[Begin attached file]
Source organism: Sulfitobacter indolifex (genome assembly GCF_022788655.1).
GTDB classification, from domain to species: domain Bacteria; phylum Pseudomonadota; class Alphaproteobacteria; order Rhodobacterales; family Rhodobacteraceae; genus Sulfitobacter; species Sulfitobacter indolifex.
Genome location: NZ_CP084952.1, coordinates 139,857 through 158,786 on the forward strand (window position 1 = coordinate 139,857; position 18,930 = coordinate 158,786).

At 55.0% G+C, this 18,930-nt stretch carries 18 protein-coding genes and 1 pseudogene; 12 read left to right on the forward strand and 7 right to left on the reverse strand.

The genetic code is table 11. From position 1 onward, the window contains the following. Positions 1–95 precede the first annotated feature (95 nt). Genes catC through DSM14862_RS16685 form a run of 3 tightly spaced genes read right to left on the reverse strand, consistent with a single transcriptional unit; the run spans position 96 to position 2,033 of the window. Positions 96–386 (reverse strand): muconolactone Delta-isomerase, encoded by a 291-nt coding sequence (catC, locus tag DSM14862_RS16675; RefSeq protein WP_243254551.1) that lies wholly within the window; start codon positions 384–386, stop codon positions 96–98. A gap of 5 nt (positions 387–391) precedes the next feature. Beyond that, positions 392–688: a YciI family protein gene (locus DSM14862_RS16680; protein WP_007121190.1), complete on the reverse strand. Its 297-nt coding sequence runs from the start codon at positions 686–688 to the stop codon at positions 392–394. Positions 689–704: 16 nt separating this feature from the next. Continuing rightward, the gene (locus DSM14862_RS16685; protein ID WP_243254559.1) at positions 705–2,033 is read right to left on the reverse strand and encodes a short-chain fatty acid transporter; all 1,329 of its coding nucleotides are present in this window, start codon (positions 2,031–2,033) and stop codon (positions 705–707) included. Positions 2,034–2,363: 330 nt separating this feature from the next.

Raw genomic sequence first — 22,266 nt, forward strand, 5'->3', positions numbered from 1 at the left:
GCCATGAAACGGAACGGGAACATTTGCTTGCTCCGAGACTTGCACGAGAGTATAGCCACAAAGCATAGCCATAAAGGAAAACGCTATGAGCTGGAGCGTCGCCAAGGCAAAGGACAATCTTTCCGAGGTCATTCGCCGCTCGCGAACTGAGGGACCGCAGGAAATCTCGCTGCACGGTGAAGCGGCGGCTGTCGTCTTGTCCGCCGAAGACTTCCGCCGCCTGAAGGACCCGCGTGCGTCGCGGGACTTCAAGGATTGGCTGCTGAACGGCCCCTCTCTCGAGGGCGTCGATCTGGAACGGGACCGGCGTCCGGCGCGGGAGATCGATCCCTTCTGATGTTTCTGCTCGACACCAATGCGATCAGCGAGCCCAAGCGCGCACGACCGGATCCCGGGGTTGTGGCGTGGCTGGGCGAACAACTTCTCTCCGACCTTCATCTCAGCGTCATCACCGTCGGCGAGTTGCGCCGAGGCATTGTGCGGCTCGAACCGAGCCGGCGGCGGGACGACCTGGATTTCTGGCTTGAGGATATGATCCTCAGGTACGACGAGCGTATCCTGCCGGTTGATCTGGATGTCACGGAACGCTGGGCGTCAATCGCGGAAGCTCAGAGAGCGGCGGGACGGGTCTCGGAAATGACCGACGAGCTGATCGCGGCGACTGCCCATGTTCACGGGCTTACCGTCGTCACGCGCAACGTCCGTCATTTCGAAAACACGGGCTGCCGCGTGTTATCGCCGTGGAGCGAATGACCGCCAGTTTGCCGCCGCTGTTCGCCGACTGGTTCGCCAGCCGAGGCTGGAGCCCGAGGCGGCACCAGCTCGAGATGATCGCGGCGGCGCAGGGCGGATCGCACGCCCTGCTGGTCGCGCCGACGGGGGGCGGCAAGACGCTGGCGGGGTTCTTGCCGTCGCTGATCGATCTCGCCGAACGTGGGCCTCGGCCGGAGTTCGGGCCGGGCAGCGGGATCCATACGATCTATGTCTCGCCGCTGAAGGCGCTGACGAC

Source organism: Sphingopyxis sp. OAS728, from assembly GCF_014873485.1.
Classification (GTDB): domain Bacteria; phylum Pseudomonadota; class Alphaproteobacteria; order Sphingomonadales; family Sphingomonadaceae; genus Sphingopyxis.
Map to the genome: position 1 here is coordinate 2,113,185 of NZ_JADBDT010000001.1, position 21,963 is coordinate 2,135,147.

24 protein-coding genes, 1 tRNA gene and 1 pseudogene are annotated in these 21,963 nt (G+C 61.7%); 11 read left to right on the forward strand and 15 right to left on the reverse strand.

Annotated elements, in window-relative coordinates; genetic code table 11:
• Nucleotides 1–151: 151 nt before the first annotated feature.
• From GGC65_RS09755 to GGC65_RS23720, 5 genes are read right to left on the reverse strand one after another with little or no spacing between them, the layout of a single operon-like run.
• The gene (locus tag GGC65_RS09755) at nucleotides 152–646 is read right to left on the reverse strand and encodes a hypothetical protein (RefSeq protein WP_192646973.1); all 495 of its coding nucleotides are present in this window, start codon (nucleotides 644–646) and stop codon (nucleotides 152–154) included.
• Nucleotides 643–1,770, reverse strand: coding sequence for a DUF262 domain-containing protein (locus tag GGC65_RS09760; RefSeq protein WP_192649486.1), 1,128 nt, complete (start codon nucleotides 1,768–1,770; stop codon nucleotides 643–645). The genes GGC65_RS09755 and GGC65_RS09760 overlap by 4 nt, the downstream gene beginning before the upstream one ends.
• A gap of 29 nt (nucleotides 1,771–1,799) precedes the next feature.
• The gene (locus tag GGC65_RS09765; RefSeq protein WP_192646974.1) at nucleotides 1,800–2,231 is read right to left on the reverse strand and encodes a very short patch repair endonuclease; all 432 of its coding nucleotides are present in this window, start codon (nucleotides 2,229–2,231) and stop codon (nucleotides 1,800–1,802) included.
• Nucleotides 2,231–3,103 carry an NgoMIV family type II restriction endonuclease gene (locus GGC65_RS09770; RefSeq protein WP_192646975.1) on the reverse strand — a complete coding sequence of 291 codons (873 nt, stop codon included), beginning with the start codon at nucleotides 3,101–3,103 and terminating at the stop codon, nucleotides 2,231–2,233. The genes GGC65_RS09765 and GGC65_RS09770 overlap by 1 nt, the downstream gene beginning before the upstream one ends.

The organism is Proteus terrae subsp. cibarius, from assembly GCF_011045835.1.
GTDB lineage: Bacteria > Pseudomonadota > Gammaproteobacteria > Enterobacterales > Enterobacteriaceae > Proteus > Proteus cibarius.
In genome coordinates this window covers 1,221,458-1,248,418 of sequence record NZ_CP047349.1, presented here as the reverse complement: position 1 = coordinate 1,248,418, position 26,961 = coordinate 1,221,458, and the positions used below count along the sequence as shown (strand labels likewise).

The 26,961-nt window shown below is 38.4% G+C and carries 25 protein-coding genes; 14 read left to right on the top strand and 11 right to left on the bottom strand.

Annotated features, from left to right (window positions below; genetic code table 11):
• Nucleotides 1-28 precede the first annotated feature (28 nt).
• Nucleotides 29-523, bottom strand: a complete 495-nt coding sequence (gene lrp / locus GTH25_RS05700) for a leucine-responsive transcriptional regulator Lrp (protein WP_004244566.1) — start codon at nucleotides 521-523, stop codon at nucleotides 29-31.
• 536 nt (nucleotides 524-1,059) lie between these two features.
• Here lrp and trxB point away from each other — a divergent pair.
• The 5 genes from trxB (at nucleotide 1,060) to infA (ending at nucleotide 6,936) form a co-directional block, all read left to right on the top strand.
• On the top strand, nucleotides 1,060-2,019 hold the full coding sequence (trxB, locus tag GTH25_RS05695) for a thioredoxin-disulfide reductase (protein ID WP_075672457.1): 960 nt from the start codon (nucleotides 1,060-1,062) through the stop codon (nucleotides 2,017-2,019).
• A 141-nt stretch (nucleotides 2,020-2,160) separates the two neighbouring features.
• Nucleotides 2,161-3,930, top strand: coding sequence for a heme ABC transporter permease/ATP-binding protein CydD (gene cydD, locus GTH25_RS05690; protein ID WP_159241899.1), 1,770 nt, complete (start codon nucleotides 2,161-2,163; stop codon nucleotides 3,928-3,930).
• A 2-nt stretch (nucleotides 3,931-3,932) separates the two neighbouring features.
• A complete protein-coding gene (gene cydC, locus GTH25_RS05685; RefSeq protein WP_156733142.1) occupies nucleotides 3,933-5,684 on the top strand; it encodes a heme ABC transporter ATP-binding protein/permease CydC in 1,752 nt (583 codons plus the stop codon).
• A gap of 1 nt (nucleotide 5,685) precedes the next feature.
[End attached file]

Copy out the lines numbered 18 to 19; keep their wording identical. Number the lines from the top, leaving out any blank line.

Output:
• The gene (locus tag GGC65_RS09765; RefSeq protein WP_192646974.1) at nucleotides 1,800–2,231 is read right to left on the reverse strand and encodes a very short patch repair endonuclease; all 432 of its coding nucleotides are present in this window, start codon (nucleotides 2,229–2,231) and stop codon (nucleotides 1,800–1,802) included.
• Nucleotides 2,231–3,103 carry an NgoMIV family type II restriction endonuclease gene (locus GGC65_RS09770; RefSeq protein WP_192646975.1) on the reverse strand — a complete coding sequence of 291 codons (873 nt, stop codon included), beginning with the start codon at nucleotides 3,101–3,103 and terminating at the stop codon, nucleotides 2,231–2,233. The genes GGC65_RS09765 and GGC65_RS09770 overlap by 1 nt, the downstream gene beginning before the upstream one ends.